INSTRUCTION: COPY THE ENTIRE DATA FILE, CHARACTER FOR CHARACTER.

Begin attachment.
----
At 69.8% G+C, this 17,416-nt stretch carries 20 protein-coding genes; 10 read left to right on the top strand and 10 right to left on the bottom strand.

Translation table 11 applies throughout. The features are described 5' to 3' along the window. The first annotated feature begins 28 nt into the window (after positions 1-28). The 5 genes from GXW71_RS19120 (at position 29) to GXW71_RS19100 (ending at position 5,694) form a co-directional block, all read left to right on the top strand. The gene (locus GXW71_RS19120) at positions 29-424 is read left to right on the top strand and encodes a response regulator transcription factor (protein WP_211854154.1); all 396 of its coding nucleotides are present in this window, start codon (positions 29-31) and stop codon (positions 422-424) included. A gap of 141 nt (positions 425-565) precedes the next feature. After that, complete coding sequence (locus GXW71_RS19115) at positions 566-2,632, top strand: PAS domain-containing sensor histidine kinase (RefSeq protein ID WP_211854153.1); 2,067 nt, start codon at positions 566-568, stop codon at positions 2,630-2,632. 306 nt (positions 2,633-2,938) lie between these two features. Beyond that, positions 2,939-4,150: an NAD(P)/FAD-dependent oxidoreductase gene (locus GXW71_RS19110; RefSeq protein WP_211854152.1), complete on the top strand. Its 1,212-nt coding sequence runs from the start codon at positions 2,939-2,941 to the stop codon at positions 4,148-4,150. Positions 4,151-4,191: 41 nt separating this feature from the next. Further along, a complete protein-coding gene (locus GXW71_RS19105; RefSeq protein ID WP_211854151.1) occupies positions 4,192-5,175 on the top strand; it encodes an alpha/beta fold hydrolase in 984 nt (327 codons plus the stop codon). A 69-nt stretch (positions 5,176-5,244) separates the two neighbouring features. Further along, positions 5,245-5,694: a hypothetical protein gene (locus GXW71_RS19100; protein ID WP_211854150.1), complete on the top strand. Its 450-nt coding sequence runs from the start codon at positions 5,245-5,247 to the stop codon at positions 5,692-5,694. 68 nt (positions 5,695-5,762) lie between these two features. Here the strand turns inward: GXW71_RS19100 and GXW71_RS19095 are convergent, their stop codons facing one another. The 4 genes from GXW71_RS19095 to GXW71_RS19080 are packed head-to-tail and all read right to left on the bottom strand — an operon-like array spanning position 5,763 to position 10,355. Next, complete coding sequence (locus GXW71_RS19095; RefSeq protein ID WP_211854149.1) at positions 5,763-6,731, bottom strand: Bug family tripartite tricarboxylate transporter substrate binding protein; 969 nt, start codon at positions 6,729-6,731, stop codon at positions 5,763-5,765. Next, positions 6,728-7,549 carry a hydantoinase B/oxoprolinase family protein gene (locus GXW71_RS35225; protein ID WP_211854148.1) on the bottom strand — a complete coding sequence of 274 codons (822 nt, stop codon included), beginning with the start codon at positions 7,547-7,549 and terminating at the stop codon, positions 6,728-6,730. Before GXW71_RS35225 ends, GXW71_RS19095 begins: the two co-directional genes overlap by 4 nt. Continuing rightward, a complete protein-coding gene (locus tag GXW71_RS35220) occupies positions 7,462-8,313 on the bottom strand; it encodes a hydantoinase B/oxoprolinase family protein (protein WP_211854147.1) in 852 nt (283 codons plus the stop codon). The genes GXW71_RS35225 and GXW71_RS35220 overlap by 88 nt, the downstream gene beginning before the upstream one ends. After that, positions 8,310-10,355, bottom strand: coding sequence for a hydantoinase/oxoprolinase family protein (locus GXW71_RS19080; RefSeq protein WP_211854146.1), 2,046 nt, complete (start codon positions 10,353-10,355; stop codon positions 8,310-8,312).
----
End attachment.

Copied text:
At 69.8% G+C, this 17,416-nt stretch carries 20 protein-coding genes; 10 read left to right on the top strand and 10 right to left on the bottom strand.

Translation table 11 applies throughout. The features are described 5' to 3' along the window. The first annotated feature begins 28 nt into the window (after positions 1-28). The 5 genes from GXW71_RS19120 (at position 29) to GXW71_RS19100 (ending at position 5,694) form a co-directional block, all read left to right on the top strand. The gene (locus GXW71_RS19120) at positions 29-424 is read left to right on the top strand and encodes a response regulator transcription factor (protein WP_211854154.1); all 396 of its coding nucleotides are present in this window, start codon (positions 29-31) and stop codon (positions 422-424) included. A gap of 141 nt (positions 425-565) precedes the next feature. After that, complete coding sequence (locus GXW71_RS19115) at positions 566-2,632, top strand: PAS domain-containing sensor histidine kinase (RefSeq protein ID WP_211854153.1); 2,067 nt, start codon at positions 566-568, stop codon at positions 2,630-2,632. 306 nt (positions 2,633-2,938) lie between these two features. Beyond that, positions 2,939-4,150: an NAD(P)/FAD-dependent oxidoreductase gene (locus GXW71_RS19110; RefSeq protein WP_211854152.1), complete on the top strand. Its 1,212-nt coding sequence runs from the start codon at positions 2,939-2,941 to the stop codon at positions 4,148-4,150. Positions 4,151-4,191: 41 nt separating this feature from the next. Further along, a complete protein-coding gene (locus GXW71_RS19105; RefSeq protein ID WP_211854151.1) occupies positions 4,192-5,175 on the top strand; it encodes an alpha/beta fold hydrolase in 984 nt (327 codons plus the stop codon). A 69-nt stretch (positions 5,176-5,244) separates the two neighbouring features. Further along, positions 5,245-5,694: a hypothetical protein gene (locus GXW71_RS19100; protein ID WP_211854150.1), complete on the top strand. Its 450-nt coding sequence runs from the start codon at positions 5,245-5,247 to the stop codon at positions 5,692-5,694. 68 nt (positions 5,695-5,762) lie between these two features. Here the strand turns inward: GXW71_RS19100 and GXW71_RS19095 are convergent, their stop codons facing one another. The 4 genes from GXW71_RS19095 to GXW71_RS19080 are packed head-to-tail and all read right to left on the bottom strand — an operon-like array spanning position 5,763 to position 10,355. Next, complete coding sequence (locus GXW71_RS19095; RefSeq protein ID WP_211854149.1) at positions 5,763-6,731, bottom strand: Bug family tripartite tricarboxylate transporter substrate binding protein; 969 nt, start codon at positions 6,729-6,731, stop codon at positions 5,763-5,765. Next, positions 6,728-7,549 carry a hydantoinase B/oxoprolinase family protein gene (locus GXW71_RS35225; protein ID WP_211854148.1) on the bottom strand — a complete coding sequence of 274 codons (822 nt, stop codon included), beginning with the start codon at positions 7,547-7,549 and terminating at the stop codon, positions 6,728-6,730. Before GXW71_RS35225 ends, GXW71_RS19095 begins: the two co-directional genes overlap by 4 nt. Continuing rightward, a complete protein-coding gene (locus tag GXW71_RS35220) occupies positions 7,462-8,313 on the bottom strand; it encodes a hydantoinase B/oxoprolinase family protein (protein WP_211854147.1) in 852 nt (283 codons plus the stop codon). The genes GXW71_RS35225 and GXW71_RS35220 overlap by 88 nt, the downstream gene beginning before the upstream one ends. After that, positions 8,310-10,355, bottom strand: coding sequence for a hydantoinase/oxoprolinase family protein (locus GXW71_RS19080; RefSeq protein WP_211854146.1), 2,046 nt, complete (start codon positions 10,353-10,355; stop codon positions 8,310-8,312).